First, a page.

- NIH Workplace Wellness Policy – NIH adopted a set of basic principles to promote a healthy and productive workforce through employee use of scheduling flexibilities to facilitate their participation in Workplace Wellness Activities, as defined below.
- Workplace Wellness Activities – These Activities include a range of both formally organized events (such as classes, lectures, demonstrations, interactive workshops, etc.) and individual/self-generated actions that support wellness throughout the workday. Examples may include, but are not limited to, nutrition seminars, education about preventive screenings, consultations with the NIH Employee Assistance Program (EAP) or NIH Dependent Care Resource and Referral Service, exercise instruction and practice, assistance through tobacco cessation resources, walking and/or stairs breaks, participation in safety/health/wellness forums, etc. For an overview and specifics about the organized and individual Workplace Wellness Activities, please visit the Wellness@NIH web site at http://wellnessatnih.nih.gov/ (NIH-access only).
- NIH Scheduling Flexibilities - Strategies aimed to meet the business needs of the Agency, as well as the individual needs of employees, with mutually beneficial, agreed-upon arrangements for when, where, and how employees complete their work. Examples of existing flexibilities can be found at https://hr.nih.gov/working-nih/work-schedules
- Federal Employee - An individual who holds an appointment at the NIH under Title 5 United States Code (U.S.C) or Title 42 U.S.C., to include members of the Senior Executive Service and the Senior Biomedical Research Service. This does not include Commissioned Corps Officers, contractors, guest researchers, volunteers, or special volunteers.
This policy is authorized under 5 U.S.C. 7901(c)(4), wherein the head of each U.S. federal agency may establish, within the appropriation limits available, programs “to promote and maintain the physical and mental fitness of employees,” including “preventive programs relating to health.” The Office of Personnel Management (OPM) Employee Health Services Handbook also references this authority and related health promotion and prevention program areas.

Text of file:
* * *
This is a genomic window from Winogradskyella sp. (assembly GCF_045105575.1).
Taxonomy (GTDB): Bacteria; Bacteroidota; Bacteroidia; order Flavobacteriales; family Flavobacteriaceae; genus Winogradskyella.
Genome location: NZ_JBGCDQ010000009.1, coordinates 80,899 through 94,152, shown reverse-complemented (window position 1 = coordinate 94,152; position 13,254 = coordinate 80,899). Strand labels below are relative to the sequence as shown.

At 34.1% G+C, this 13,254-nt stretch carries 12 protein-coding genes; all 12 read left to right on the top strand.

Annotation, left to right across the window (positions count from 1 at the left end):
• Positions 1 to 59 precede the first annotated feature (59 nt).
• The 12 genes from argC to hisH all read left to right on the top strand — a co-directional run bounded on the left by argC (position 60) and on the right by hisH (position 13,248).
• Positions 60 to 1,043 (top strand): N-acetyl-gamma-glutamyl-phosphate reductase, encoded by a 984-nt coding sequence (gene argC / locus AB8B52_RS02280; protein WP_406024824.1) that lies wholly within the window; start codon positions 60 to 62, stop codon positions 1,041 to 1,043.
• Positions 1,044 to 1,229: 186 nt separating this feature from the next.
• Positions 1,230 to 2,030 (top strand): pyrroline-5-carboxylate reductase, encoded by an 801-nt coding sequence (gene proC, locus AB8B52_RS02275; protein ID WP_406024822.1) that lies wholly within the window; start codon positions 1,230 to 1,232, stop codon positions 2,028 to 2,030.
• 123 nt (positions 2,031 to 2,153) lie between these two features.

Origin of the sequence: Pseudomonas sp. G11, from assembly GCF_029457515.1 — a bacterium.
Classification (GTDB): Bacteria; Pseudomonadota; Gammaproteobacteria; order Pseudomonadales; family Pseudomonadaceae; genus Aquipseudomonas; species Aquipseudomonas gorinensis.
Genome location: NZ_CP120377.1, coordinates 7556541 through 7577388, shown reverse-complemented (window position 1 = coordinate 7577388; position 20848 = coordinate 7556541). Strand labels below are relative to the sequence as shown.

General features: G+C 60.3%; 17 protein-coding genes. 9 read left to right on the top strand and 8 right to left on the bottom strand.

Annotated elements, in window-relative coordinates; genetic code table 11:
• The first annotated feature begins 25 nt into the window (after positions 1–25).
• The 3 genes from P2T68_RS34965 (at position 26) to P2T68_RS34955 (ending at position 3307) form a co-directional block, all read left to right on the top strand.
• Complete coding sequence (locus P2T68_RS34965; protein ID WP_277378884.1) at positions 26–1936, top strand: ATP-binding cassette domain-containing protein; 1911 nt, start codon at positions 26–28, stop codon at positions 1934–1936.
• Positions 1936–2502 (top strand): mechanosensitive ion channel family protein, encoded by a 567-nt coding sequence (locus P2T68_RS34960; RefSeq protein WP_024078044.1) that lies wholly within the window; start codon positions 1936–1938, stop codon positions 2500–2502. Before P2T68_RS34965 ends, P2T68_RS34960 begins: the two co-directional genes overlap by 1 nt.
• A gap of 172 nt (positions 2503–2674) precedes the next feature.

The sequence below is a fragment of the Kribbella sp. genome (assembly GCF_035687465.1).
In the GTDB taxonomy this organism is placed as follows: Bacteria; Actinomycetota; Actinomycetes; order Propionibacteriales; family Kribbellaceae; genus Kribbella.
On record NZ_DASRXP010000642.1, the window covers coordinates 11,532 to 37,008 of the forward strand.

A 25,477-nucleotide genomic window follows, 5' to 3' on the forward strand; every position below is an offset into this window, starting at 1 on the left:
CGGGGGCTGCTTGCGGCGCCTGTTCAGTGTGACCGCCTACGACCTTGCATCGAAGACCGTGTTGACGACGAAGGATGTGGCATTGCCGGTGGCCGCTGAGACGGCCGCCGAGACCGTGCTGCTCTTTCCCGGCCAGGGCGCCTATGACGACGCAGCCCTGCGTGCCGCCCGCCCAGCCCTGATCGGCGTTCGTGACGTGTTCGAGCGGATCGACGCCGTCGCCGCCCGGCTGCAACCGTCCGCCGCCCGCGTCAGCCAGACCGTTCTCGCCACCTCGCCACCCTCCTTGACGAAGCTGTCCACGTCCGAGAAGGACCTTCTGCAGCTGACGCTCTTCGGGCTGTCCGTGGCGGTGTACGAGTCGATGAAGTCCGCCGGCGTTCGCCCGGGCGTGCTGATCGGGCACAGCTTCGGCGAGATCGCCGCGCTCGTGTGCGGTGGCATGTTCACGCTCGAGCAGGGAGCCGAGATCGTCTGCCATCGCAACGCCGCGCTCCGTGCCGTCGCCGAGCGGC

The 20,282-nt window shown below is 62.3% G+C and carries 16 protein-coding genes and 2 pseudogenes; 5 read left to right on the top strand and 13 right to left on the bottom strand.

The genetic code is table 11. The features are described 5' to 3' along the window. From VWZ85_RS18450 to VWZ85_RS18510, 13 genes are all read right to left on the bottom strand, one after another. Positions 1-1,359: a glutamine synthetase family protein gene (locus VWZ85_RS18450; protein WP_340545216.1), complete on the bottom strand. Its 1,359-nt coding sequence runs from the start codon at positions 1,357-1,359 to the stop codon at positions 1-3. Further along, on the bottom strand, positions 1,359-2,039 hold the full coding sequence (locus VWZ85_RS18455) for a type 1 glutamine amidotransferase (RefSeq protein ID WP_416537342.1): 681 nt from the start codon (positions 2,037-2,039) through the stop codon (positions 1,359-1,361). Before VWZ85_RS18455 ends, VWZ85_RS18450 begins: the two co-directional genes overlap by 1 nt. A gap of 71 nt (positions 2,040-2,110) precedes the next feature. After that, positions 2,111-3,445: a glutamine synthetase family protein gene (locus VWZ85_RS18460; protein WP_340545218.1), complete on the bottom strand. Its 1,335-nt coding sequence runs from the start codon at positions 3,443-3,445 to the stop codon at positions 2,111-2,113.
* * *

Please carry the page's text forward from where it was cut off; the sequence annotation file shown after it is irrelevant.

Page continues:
This policy is further supported by:
- Presidential Memorandum, issued on June 23, 2014, titled “Enhancing Workplace Flexibilities and Work-Life Programs”, wherein agencies are encouraged to increase the availability and use of worksite health and wellness programs, and opportunities to utilize those resources, to the maximum extent practicable; and
- Executive Order 13266, issued on June 20, 2002, titled “Activities to Promote Personal Fitness”, authorizing federal agencies to expand opportunities for individuals to empower themselves to improve their general health.
NIH leadership strongly encourages:
- ICs to develop strategies consistent with NIH policies and the goal of enabling employee participation in Workplace Wellness Activities. NIH ICs may structure their own wellness programs and develop related internal wellness policies within the general framework of this document;
- Supervisors to be proactive in offering eligible employees the opportunity through an arrangement, either annually or for another agreed upon time frame, to make use of scheduling flexibilities for participation in Workplace Wellness Activities, as long as it does not impede satisfactory completion of job tasks or office coverage;
- Employees to proactively make such requests when interested;
- Supervisors and employees to communicate and collaborate to:
- understand the nature and need for requested flexibilities; and
- consider employee requests based on meeting both the business needs of the agency and the individual needs of employees. Consideration of employee requests shall be determined without arbitrary barriers or limitations.
In addition, NIH leadership requires that:
- ICs make their supervisors and employees aware of this policy annually in whatever way(s) are most effective for its implementation.